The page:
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To Mono Or Not To Mono

15/11/15
Black and white images can often affect us in an entirely different way to colour images. It's the same image and the reaction to how we perceive it should be the same, but its often entirely different. Why is that? Read on to find out why I think that is.
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One of the things I love about photography is producing something that is a reflection of the world as I see it. Another is that way that it affects those that view them emotionally. I get so many comments from people appreciating how I manage to capture the mood of a scene or the essence of the atmosphere, and it's surprising just how different the reaction can be with an image in full colour, or the same image converted to black and white (Mono). You would think it's the same image, so no different, but it can transform how you perceive it on a subconscious level.

Take this image for example "Dusk at Penmon" taken at Penmon Lighthouse in Anglesey, North Wales.


It was late afternoon in October, and the sun was getting very low behind me. The tide was going out revealing pools of water and seaweed on the rocks, with Puffin Island in the background. A break in the clouds allowed some late afternoon sun to shine through catching some of the foreground and the lighthouse, making them stand out against the backdrop of the sky. This is actually my favourite kind of light because it accents the landscape but doesn't illuminate the clouds. It's a beautiful location and the light was perfect. I used a Nisi Polariser to boost the colours and cut through the pool of water, giving a hint of mystery to what lies under the water. Using a polariser also reduces the shutter speed making the water blur, leaving a trail drawing the eye into the frame.

Now take a look at the Black and White image. It was converted in Nik FX and the contrast boosted a little. It will obviously be different because colour has been removed.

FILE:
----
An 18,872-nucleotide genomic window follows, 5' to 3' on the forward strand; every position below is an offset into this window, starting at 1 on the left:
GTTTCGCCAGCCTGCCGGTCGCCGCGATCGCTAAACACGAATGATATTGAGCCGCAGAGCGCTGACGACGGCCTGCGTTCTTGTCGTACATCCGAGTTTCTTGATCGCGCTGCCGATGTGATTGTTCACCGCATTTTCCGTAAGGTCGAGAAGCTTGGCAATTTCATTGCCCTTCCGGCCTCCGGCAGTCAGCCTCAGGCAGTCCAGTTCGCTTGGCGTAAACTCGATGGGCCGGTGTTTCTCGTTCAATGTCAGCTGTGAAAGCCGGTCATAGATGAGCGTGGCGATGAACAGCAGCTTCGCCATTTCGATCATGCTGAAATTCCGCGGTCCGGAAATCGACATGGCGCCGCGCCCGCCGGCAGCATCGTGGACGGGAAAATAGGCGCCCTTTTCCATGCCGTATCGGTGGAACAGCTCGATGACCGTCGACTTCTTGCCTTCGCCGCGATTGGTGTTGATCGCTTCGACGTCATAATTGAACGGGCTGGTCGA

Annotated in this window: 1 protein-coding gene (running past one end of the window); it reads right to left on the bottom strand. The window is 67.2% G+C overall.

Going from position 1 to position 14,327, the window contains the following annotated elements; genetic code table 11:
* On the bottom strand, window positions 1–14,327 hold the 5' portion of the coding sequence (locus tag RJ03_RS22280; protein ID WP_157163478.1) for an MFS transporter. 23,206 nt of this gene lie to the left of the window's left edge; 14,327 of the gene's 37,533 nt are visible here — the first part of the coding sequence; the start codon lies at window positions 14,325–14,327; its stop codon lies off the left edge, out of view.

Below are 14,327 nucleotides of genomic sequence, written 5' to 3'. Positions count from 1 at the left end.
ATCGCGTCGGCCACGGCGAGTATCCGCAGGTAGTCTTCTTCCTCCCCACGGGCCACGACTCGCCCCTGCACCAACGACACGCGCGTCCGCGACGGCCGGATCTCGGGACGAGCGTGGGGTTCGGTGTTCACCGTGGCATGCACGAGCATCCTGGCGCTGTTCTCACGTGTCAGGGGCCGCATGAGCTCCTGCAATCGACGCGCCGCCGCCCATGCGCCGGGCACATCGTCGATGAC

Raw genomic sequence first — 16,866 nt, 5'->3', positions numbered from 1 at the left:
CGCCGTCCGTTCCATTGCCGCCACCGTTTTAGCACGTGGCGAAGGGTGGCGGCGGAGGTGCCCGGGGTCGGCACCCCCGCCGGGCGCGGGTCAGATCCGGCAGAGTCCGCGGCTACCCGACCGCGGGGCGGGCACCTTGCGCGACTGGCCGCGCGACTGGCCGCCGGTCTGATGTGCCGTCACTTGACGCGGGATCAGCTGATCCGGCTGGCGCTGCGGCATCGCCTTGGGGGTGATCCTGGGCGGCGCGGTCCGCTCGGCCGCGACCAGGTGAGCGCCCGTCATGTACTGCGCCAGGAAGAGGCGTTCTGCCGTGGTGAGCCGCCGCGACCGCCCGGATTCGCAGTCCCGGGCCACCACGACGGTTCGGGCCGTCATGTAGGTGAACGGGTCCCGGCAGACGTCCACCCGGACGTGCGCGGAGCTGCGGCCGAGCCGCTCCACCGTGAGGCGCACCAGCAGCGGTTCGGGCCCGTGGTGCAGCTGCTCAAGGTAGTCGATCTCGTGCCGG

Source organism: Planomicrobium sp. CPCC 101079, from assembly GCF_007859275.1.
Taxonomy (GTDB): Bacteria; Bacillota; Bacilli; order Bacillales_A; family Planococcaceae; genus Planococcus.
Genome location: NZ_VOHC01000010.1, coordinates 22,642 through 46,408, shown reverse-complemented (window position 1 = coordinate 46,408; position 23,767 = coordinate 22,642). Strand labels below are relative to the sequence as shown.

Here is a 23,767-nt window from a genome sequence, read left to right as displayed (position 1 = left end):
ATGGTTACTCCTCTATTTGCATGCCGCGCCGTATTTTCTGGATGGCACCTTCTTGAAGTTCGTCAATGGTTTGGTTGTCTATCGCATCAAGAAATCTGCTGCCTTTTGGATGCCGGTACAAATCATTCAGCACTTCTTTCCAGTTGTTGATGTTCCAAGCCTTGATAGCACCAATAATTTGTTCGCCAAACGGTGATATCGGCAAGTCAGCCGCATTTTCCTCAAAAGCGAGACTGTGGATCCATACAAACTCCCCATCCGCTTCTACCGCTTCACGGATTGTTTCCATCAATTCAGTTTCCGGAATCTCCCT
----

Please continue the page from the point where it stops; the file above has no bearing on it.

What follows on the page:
Penmon Lighthouse Mono


But how does it affect you emotionally compared to the mono? What does it now say to you? I'm not suggesting which is better, just highlighting how it can be different. I often convert an image I think is suitable to mono, and sometimes as an exercise post the colour version and the mono a day later and ask for reactions, and it's always fascinating.

Removing the colour also removes that wonderful golden tone, but it allows the richness of the subtle tones to come through. The lighthouse is more dominant against the subtle greys and the sky is much more dramatic. All images are different, another scene may not have the same drama or the same depth of tone, and indeed some images may be 'high key' with little or no black, mainly light greys.

We don't see the world in black and white, we see colour. When we see a mono image we are drawn to it, the tones, the composition, and we subconsciously get drawn into the world that is the image without the 'distraction' of how we interpret the colour emotionally. There's a sense of wonder to black and white images, and a timelessness to them. I'm not advocating every image should be black and white, I adore our world of colour, but the next time you see an image that is black and white, stop and ask yourself what it is that appeals to you, and would it be the same in colour?

You can find both of these images in the Seascape Gallery and the Black and White Gallery.

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